UL muses on the Changes that make up the many faces of Bowie
on 27/10/2012 00:00:00
Bowie blew the lid off popular music in the 1970s, led the glam rock movement, achieving cult status with his alter ego Ziggy Stardust, and he has managed to stay the pace ever since. He is still blowing minds, to judge by an academic seminar on his life and work at the University of Limerick.
Over 300 sociologists, history, music, culture, and art academics from Europe, Australia, and America have gathered to discuss Bowie's cultural influence. Dr Eoin Devereaux, department of sociology at UL, opening the event yesterday said: "The three-day symposium will see discussions taking place on themes, including analyses of Bowie's lyrics, album artwork and his many re-inventions."
Contributors include Bowie's former press officer at RCA, Chris Charlesworth. The event has attracted speakers from academia and the music industries, including the Victoria and Albert Museum, the University of London, and the University of Maine.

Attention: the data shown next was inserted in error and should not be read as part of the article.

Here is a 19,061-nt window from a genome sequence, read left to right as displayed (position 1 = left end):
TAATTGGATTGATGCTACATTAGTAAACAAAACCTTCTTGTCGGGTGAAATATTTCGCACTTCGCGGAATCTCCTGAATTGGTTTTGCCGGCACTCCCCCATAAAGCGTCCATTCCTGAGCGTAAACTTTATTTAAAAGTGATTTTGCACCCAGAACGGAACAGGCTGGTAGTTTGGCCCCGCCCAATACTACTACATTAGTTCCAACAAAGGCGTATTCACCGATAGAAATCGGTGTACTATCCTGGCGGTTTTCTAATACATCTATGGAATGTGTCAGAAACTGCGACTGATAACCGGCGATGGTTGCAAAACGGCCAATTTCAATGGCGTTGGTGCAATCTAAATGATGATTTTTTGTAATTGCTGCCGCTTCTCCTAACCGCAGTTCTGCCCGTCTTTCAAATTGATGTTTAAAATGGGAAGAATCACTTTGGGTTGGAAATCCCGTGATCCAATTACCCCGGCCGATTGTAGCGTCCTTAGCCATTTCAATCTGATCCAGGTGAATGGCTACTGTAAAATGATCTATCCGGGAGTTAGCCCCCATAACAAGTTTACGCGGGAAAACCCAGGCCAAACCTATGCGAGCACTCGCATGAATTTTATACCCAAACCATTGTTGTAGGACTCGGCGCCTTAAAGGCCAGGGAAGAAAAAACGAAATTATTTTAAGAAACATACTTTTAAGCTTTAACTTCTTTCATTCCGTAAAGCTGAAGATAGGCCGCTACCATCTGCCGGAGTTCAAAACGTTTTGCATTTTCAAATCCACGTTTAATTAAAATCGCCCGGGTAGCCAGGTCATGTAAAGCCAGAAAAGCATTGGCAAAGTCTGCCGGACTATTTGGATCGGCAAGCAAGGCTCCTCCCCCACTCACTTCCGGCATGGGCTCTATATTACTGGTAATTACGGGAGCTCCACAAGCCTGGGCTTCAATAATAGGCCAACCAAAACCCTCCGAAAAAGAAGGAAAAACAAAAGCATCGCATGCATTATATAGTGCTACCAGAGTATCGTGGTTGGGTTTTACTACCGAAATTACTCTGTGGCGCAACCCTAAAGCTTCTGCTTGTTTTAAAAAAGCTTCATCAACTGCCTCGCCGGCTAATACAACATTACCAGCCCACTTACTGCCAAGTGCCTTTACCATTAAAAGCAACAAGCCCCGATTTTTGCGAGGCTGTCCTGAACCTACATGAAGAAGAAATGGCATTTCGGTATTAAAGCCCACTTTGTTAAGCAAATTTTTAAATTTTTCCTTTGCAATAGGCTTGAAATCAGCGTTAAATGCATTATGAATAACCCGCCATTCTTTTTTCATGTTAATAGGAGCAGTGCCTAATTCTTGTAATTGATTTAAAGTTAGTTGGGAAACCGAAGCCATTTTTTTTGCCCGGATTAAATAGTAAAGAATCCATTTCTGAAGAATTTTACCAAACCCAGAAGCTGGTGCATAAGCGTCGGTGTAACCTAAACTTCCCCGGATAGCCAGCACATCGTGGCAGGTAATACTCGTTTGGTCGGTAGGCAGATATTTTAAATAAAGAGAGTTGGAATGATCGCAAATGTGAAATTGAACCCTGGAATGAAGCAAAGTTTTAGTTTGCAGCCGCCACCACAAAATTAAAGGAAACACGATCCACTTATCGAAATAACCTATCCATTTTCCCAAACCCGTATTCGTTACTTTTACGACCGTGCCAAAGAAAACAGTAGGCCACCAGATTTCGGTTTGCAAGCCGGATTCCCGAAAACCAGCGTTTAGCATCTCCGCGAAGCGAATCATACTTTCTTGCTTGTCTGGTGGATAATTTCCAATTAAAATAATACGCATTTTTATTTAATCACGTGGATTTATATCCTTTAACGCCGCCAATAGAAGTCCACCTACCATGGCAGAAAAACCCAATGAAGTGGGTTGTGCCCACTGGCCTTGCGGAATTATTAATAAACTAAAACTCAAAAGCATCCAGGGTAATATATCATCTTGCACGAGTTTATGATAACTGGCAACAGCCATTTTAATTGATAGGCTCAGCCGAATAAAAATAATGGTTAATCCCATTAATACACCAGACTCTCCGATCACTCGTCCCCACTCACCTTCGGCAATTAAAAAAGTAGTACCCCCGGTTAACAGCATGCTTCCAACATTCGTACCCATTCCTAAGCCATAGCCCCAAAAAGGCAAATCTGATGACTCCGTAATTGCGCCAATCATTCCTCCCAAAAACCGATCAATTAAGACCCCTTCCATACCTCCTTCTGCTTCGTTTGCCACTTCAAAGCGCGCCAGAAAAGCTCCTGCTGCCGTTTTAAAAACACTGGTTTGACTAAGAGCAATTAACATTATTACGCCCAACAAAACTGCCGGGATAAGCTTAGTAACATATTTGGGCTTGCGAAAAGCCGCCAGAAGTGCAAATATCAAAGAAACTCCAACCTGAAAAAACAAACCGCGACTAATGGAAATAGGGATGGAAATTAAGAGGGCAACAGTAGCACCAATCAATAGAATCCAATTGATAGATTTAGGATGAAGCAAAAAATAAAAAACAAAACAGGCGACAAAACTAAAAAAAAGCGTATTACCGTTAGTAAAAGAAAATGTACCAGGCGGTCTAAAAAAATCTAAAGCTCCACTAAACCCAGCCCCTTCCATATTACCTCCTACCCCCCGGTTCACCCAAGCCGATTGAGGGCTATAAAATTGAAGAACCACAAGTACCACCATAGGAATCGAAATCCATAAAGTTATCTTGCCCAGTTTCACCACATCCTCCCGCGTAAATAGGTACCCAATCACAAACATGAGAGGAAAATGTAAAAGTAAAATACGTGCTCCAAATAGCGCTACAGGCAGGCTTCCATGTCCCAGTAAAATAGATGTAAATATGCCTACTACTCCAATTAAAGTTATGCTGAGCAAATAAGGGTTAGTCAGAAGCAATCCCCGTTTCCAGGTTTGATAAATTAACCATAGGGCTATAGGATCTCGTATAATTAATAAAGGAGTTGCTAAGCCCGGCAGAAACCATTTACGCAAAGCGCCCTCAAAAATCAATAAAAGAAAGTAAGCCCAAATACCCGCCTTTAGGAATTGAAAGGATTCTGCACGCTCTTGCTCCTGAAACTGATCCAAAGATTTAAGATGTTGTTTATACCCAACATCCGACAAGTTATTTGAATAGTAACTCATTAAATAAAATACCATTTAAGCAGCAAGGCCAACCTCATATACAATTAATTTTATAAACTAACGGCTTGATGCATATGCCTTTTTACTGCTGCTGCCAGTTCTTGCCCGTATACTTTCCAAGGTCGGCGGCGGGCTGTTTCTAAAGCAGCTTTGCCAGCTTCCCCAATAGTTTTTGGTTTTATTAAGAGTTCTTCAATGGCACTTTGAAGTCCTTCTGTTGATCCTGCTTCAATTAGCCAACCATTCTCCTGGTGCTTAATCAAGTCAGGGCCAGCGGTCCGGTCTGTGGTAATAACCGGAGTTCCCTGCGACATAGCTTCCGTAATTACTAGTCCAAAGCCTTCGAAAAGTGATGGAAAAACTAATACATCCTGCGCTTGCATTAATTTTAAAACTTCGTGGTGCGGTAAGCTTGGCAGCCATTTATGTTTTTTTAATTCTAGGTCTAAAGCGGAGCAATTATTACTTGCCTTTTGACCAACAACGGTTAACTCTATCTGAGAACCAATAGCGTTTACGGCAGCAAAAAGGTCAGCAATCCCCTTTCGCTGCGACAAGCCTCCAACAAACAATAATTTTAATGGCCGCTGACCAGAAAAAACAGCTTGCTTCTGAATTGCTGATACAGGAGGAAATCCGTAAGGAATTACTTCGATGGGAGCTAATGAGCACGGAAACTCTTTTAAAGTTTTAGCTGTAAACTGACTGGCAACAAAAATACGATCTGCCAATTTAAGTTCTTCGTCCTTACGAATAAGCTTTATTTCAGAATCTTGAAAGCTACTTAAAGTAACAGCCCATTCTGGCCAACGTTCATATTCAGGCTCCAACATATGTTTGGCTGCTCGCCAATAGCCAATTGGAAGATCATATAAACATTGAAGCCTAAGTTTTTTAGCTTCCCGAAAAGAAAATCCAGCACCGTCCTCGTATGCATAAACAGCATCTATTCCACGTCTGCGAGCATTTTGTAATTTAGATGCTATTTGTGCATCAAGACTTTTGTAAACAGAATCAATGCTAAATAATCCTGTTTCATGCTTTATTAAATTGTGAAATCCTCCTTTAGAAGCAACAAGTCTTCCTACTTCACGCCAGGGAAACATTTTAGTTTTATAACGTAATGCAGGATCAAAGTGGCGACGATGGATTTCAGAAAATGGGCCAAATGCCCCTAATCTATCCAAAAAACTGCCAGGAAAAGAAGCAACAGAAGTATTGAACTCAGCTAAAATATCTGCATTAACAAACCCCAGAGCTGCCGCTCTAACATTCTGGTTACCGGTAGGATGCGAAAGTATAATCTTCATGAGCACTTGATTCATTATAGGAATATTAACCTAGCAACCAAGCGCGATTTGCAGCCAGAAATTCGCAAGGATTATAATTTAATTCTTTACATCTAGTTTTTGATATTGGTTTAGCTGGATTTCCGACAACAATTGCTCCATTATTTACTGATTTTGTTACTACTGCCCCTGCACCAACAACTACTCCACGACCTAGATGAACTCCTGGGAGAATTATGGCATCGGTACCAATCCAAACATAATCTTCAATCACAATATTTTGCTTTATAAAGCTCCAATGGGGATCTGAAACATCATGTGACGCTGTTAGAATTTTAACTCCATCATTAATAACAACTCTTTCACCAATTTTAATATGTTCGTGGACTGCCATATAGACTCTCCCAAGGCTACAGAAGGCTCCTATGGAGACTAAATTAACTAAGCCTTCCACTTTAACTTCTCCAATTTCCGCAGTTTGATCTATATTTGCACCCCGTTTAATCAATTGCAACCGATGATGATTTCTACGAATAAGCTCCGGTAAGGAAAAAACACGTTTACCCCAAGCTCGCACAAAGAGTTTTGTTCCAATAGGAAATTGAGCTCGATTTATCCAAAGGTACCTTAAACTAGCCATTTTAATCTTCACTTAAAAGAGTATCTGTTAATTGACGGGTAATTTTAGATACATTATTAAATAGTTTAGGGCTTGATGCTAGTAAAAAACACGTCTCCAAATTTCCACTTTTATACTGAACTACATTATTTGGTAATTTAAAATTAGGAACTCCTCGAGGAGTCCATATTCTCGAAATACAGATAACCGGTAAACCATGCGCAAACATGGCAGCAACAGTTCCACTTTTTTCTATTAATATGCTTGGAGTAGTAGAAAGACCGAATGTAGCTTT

Dr Devereux said Bowie's "work is characterised by its longevity".
"He will be one of the few pop icons to be remembered and listened to in hundreds of years from now.
"Bowie is a true master of re-invention. His song writing and performances have captured the zeitgeist... and he has dealt beautifully with the themes of loneliness, love and alienation."
The symposium has been endorsed on the official Bowie Facebook page.
A number of art displays are incorporated into the symposium, including work by the Australian artist Tanja Stark, who has created mannequins of several of the main Bowie personae, as well as matryoshkas (Russian dolls) of his album artwork.
Also on display are some prints of artwork by Bowie.